Bamboo is not only sustainable but if you build it right, one of the toughest materials. Photo: Cempedak
Our walk takes us past mangroves, giant boulder and vines that reminds you of the fact that the island was more or less untouched before and only the paved paths prompts that the island is inhabited by other people than monitor lizards, otters and apparently a python that keep the rats away (!). But even the paths have been carefully designed to curve around the natural habitat on the island and the boulders have been avoided, in order to respect the local’s wishes, who believe that they are possesed by spirits (!!).
We leave the half-finished villas and as we reach the tennis court and crocket lawn, we’re also reminded that Cempedak have to accommodate all types of guests, also from a certain standard. But of course the court is made of grass and without testing its speed, we continue to the heart of the island, via a vaulted footbridge and down ten teak steps to four small platforms with tables overlooking the sea.
The impressive vaulted footbridge takes you into the restaurant. Photo: Cempeak
The restaurant serves 3 Indonesian dishes for every meal, grilled fish, local dishes and tropical fruit that, picked by fresh criteria and what the islands garden can offer. We quickly get to know the employees by name, despite the fact that Nikoi and Cempedak have about 200 employees – because the service is a result of a thorough training. But there is a reason for the smiles, the staff are proud of their work, which is reflected in the fact that only 10% of the employees leave every year. Social responsibility is one of the key words at Cempedak, which of course also makes it a good business, keeping your good staff.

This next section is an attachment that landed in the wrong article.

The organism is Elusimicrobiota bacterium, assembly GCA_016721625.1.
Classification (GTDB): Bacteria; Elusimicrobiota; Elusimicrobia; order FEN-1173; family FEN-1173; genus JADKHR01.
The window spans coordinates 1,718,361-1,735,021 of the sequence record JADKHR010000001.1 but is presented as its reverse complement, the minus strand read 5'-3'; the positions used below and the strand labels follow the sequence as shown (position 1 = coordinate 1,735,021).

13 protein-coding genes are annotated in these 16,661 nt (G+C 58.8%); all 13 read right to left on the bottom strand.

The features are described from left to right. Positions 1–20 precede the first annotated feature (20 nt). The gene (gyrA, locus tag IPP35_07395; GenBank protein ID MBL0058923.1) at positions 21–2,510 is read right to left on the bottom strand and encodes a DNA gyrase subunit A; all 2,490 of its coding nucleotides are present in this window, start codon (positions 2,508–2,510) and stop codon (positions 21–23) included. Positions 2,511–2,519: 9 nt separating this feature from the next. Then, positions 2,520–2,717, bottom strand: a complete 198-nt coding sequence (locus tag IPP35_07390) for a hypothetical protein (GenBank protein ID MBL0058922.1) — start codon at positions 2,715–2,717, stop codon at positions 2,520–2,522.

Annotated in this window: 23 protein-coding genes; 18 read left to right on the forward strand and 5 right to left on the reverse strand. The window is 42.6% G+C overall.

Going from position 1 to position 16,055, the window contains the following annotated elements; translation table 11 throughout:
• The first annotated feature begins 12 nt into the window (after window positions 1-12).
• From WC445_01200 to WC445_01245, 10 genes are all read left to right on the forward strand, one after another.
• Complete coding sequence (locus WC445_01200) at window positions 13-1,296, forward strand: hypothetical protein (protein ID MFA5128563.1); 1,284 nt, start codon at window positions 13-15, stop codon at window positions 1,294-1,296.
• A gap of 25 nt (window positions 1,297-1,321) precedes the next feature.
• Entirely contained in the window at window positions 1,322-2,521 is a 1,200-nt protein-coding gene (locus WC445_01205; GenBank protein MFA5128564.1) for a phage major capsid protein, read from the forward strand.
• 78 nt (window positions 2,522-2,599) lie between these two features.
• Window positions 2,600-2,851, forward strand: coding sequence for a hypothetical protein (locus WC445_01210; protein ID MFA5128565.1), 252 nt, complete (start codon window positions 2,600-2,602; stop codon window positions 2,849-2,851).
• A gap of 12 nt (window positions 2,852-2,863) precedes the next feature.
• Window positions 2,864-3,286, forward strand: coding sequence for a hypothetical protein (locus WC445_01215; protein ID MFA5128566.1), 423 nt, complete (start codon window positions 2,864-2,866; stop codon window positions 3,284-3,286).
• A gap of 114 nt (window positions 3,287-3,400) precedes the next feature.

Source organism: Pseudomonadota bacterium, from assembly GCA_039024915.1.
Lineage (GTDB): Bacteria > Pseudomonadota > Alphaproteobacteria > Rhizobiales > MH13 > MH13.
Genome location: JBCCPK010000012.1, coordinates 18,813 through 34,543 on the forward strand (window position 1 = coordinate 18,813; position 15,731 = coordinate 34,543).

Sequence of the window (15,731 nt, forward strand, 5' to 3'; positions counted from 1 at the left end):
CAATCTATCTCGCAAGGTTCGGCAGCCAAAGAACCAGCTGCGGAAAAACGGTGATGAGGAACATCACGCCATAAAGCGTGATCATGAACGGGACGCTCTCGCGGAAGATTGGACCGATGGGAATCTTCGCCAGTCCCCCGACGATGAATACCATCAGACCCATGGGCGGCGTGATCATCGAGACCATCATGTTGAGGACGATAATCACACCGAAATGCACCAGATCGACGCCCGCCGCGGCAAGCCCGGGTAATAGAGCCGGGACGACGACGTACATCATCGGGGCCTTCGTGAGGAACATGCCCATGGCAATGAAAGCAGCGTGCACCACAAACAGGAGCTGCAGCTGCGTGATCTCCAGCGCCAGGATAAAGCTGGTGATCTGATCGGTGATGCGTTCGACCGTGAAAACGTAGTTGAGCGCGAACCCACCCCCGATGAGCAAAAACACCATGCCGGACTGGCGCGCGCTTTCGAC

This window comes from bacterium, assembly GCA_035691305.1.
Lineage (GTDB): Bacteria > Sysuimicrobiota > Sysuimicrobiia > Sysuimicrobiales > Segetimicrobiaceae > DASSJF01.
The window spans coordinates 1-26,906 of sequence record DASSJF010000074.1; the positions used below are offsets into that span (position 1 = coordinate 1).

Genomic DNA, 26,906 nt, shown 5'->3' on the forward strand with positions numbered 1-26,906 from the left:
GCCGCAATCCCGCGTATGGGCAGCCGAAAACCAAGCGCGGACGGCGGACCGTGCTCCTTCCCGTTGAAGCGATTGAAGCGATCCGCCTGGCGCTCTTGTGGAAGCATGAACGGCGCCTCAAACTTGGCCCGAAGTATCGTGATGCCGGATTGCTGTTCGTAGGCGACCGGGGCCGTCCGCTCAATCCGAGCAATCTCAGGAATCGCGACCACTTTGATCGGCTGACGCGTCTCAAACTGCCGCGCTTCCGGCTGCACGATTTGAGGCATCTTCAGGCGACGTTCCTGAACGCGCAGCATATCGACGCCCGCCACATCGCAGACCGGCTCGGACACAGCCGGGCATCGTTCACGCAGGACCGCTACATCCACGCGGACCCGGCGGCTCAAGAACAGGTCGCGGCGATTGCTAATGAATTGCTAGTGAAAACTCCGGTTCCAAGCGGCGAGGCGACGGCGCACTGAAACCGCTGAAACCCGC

The boathouse teak chairs , also shaped as a boat, are designed are designed in Bali. Photo: Cempedak
We spend the day kayaking and chilling in the villa and accept the offer of pre-dinner drinks on the “Sunset floating bar” with a modest, but well chosen menu of six different cocktails, music and small talk with other guests. We feel very hip, in a barefoot eco-way, very far away from the town, bars and…our children (Cempdak is adults-only!). Most of us guests feel that way – and exactly what Andrew Dixon and his friends wanted to achieve with an island like Cempedak. But, of course, he hasn’t walked into this eco-business just to enjoy working on tropical islands. He has seen, that social responsibility and sustainability can actually be good business in the hotel industry.
We speak to Andrew over coffee on slightly more hectic Orchard Road after coming back, and there is no doubt about the founders passion to do things ‘right’. He talks about how he and the owners set up “The Island Foundation” in 2009, to involve the local community on Bintan and surrounding islands, and educate them in English, IT and responsible tourism. And while The Foundation educate proud and passionate staff, who contribute to the island’s future, it all comes back to Nikoi and Cempedak as good business too.
And of course, the fact that the food is 95% from local farms, no food waste, no tv or aircon, saltwater in the pool, soap in jars’, homemade syrup and all materials and interior are from the local islands, makes sense when looking at the bottom line. And most probably why Nikoi and Cempedak do as well as they do – they have founders who grasp both economy, quality and eco-toursim,
Back to our holiday, we finish off the day at the black-bamboo “Dodo bar”,overlooking the Riau archipelago. We reflect on our first day, while eating rice crackers, drinking ginger mojito and listening to carefully selected 80’s rock tunes – on the bamboo LP player of course..
The black bamboo ‘Dodo’ bar – Photo; Cempedak
Go to www.cempedak.com if you’d like to know more.